# Supported Macros¶

Some aspects of the library can be configured by defining preprocessor macros before including the json.hpp header.

## JSON_ASSERT(x)¶

The default value is assert(x).

## JSON_CATCH_USER(exception)¶

This macro overrides catch calls inside the library. The argument is the type of the exception to catch. As of version 3.8.0, the library only catches std::out_of_range exceptions internally to rethrow them as json::out_of_range exceptions. The macro is always followed by a scope.

See Switch off exceptions for an example.

## JSON_NOEXCEPTION¶

Exceptions can be switched off by defining the symbol JSON_NOEXCEPTION. When defining JSON_NOEXCEPTION, try is replaced by if (true), catch is replaced by if (false), and throw is replaced by std::abort().

The same effect is achieved by setting the compiler flag -fno-exceptions.

## JSON_SKIP_UNSUPPORTED_COMPILER_CHECK¶

When defined, the library will not create a compile error when a known unsupported compiler is detected. This allows to use the library with compilers that do not fully support C++11 and may only work if unsupported features are not used.

## JSON_THROW_USER(exception)¶

This macro overrides throw calls inside the library. The argument is the exception to be thrown. Note that JSON_THROW_USER should leave the current scope (e.g., by throwing or aborting), as continuing after it may yield undefined behavior.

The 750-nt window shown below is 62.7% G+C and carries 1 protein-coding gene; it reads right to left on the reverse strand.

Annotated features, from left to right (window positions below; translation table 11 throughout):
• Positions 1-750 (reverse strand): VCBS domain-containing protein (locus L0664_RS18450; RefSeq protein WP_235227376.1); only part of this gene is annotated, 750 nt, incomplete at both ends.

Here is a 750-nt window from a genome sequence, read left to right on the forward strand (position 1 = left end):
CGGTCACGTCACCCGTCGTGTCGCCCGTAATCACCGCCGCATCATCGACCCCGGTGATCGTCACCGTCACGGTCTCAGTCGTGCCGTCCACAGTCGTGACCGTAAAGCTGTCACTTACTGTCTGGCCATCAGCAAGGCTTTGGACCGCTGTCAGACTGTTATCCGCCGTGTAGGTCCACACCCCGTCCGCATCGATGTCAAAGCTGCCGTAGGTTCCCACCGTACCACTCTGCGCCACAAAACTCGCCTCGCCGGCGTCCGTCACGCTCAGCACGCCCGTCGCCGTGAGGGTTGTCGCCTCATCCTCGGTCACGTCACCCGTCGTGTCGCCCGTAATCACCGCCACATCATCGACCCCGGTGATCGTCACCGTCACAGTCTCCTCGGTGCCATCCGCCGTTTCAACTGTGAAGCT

See Switch off exceptions for an example.

## JSON_TRY_USER¶

This macro overrides try calls inside the library. It has no arguments and is always followed by a scope.

See Switch off exceptions for an example.

## JSON_USE_IMPLICIT_CONVERSIONS¶

When defined to 0, implicit conversions are switched off. By default, implicit conversions are switched on.

Example

This is an example for an implicit conversion:

json j = "Hello, world!";
std::string s = j;


When JSON_USE_IMPLICIT_CONVERSIONS is defined to 0, the code above does no longer compile. Instead, it must be written like this:

json j = "Hello, world!";
auto s = j.get<std::string>();


## NLOHMANN_DEFINE_TYPE_INTRUSIVE(type, member...)¶

This macro can be used to simplify the serialization/deserialization of types if (1) want to use a JSON object as serialization and (2) want to use the member variable names as object keys in that object.

The macro is to be defined inside of the class/struct to create code for. Unlike NLOHMANN_DEFINE_TYPE_NON_INTRUSIVE, it can access private members. The first parameter is the name of the class/struct, and all remaining parameters name the members.

See Simplify your life with macros for an example.

## NLOHMANN_DEFINE_TYPE_NON_INTRUSIVE(type, member...)¶

This macro can be used to simplify the serialization/deserialization of types if (1) want to use a JSON object as serialization and (2) want to use the member variable names as object keys in that object.

The macro is to be defined inside of the namespace of the class/struct to create code for. Private members cannot be accessed. Use NLOHMANN_DEFINE_TYPE_INTRUSIVE in these scenarios. The first parameter is the name of the class/struct, and all remaining parameters name the members.

See Simplify your life with macros for an example.

## NLOHMANN_JSON_SERIALIZE_ENUM(type, ...)¶

This macro simplifies the serialization/deserialization of enum types. See Specializing enum conversion for more information.